In conclusion, Muslims must take back the narrative from liberal minded Western influenced preachers and reconnect with their own heritage of modesty and chastity which is rooted in Divine scripture and Prophetic guidance. A holistic approach which takes into account the entire scope of Islamic legislation and considers the understanding of centuries of scholarship is the only approach that remains true to the essence of Islam. Muslim men and women must recognise their own distinct roles in society and the home, and they must take direction from their religion sincerely without superimposing Western values onto the timeless and perfect guidance of Islam. Finally, the following profound warning Prophetic warning contains ample counsel for the people of intellect and justice and answers a plethora of problems that the world is plagued with today:
“I have not left any tribulation after me which is more harmful for men than women.”Ṣaḥīḥ al-Bukhārī, Ḥadīth 5096
|The Holy Qur’ān, 17:32
|The Holy Qur’ān, 6:51
|Burhāni, Sadd al-Dharā’iʿ fī al-Sharīʿah al-Islāmiyyah, pg. 81, first published 1985 [Sadd al-Dharā’iʿ]
|ibid page 331
|The Holy Qu’rān, 6:108
|Ṣaḥīḥ al-Bukhārī, Kitāb al-Adab, Ḥadīth 5628
|Sadd al-Dharā’iʿ, pgs. 363-372
|The Holy Qur’ān, 33:32
|Sadd al-Dharā’iʿ, pgs. 444-451
|Sunan al-Tirmidhī, Kitāb al-Fitan, Ḥadīth 2165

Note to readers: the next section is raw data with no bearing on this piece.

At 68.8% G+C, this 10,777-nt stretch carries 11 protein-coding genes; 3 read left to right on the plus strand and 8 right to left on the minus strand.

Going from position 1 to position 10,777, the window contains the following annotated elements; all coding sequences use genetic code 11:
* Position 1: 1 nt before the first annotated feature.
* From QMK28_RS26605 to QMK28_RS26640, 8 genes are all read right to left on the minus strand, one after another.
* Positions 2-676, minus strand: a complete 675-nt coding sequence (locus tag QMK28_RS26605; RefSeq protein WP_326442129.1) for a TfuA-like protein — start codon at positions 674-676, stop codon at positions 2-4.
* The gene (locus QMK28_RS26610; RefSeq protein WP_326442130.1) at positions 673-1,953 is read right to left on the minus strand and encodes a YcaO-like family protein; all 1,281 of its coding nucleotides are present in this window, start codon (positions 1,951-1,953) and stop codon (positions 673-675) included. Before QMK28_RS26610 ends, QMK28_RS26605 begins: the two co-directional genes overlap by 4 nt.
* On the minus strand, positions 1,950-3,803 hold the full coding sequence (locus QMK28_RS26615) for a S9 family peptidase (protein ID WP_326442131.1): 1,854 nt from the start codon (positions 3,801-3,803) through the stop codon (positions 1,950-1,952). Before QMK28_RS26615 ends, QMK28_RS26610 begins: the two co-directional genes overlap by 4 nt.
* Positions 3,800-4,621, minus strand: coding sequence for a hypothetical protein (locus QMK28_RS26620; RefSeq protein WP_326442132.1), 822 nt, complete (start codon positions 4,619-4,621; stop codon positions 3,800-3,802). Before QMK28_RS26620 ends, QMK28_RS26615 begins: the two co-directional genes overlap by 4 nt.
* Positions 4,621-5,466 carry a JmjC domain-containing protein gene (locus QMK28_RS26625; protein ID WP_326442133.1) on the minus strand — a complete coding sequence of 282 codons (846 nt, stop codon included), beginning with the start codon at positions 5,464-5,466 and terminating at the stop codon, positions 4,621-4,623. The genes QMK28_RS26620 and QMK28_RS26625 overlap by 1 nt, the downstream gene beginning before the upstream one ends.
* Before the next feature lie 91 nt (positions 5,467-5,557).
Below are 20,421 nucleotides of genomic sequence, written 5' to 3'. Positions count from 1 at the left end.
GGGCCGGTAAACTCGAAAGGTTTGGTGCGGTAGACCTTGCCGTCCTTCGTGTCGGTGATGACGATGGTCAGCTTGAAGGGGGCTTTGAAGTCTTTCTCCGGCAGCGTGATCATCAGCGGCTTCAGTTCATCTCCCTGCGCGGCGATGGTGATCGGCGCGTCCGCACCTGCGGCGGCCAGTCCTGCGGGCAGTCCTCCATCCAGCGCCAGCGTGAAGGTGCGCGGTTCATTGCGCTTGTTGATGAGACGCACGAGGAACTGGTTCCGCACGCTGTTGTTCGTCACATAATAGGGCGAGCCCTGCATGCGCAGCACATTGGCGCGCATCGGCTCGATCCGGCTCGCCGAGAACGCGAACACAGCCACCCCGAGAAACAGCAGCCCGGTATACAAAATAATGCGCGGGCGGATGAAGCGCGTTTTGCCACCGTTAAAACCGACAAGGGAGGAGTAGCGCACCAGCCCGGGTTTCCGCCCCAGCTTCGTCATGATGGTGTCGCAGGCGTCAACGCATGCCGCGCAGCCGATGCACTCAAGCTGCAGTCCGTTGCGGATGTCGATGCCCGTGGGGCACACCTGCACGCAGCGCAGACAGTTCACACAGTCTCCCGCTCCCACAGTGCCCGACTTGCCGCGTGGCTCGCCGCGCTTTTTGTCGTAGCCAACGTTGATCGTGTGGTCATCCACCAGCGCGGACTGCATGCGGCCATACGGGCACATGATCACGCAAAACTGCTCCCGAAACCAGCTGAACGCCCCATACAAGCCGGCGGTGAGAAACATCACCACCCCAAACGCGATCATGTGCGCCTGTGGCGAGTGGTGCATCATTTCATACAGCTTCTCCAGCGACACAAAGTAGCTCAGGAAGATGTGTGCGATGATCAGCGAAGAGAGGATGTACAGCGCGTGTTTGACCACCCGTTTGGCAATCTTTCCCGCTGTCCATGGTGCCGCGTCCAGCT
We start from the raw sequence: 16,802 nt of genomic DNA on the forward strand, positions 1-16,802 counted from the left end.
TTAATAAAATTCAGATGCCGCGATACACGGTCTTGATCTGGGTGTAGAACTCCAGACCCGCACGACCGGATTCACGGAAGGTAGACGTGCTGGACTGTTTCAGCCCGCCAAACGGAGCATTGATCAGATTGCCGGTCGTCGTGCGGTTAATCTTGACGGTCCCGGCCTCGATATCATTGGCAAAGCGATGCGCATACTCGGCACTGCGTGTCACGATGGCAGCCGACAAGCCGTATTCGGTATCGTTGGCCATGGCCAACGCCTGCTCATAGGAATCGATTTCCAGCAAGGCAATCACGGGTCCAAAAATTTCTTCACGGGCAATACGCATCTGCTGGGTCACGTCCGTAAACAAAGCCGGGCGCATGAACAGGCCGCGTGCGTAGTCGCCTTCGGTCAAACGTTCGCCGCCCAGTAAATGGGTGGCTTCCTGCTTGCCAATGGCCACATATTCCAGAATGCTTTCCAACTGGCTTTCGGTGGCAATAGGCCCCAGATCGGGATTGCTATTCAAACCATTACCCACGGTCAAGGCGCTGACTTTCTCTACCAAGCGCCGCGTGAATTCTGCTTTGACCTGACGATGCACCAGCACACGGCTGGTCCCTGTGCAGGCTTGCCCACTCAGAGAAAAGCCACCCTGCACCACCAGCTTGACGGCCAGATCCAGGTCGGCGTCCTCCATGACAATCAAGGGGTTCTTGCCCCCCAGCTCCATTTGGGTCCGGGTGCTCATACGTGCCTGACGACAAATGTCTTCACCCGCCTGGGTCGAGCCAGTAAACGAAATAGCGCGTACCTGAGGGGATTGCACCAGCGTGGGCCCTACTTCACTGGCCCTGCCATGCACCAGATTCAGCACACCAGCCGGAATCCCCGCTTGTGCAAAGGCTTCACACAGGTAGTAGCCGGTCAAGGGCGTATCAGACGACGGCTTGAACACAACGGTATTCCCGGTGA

|Ṣaḥīḥ al-Bukhārī, Ḥadīth 439
|Lane’s Lexicon pgs. 692–693
|Lane’s Lexicon pg. 601
|Ṣaḥīḥ al-Bukhāri, Kitāb al-Jumuʿah, Ḥadīth 900; Ṣaḥīḥ al-Muslim, Kitāb al-Ṣalāh, Ḥadīth 442
|Sunan Abī Dāwūd, Kitāb al-Ṣalāh, Ḥadīth 576
|Ṣaḥīḥ Muslim, Kitāb al-Ṣalāh, Ḥadīth 444
|Jāmiʿ al-Tirmidhī, Kitāb al-Adab, Ḥadīth 2786
|al-Imām Jalāl al-Dīn b. Shams al-Dīn al-Karlānī al-Khawārizmī, Al-Kifāyah Sharḥ al-Hidāyah printed with Fatḥ al-Qadīr (ʿalā al-Hidāyah fī Sharḥ Bidayat al-Mubtadī), Maktabah al-Rashīdiyyah, Kitāb al-Ṣalāh, pg. 476
|Ṣaḥīḥ al-Bukhārī, Kitāb al-Adhān, Ḥadīth 869
|al-ʿAynī, ʿUmdat al-Qārī, Dar al-Fikr, Vol. 6, pg. 158
|Ṣaḥīḥ al-Bukhārī, Ḥadīth 5403
|Lane’s Lexicon pg. 1961
|Abū Nuʿaym, Maʿrifat al-Ṣaḥābah, Dār al-Waṭan li’l-Nashr , pg. 1312
|Sunan an-Nasā’ī, Kitāb al-Janā’iz, Ḥadīth 2062; Mishkāt al-Maṣābīḥ, Kitāb al-Īmān, Ḥadīth 137
|Al-Qārī, Mirqāt al-Mafātīḥ, Vol. 1, Dār al-Kotob al-ʿIlmiyyah, pg. 331
|Sunan Abī Dāwūd, Ḥadīth 5272
|Ṣaḥīḥ al-Bukhārī, Ḥadīth 5096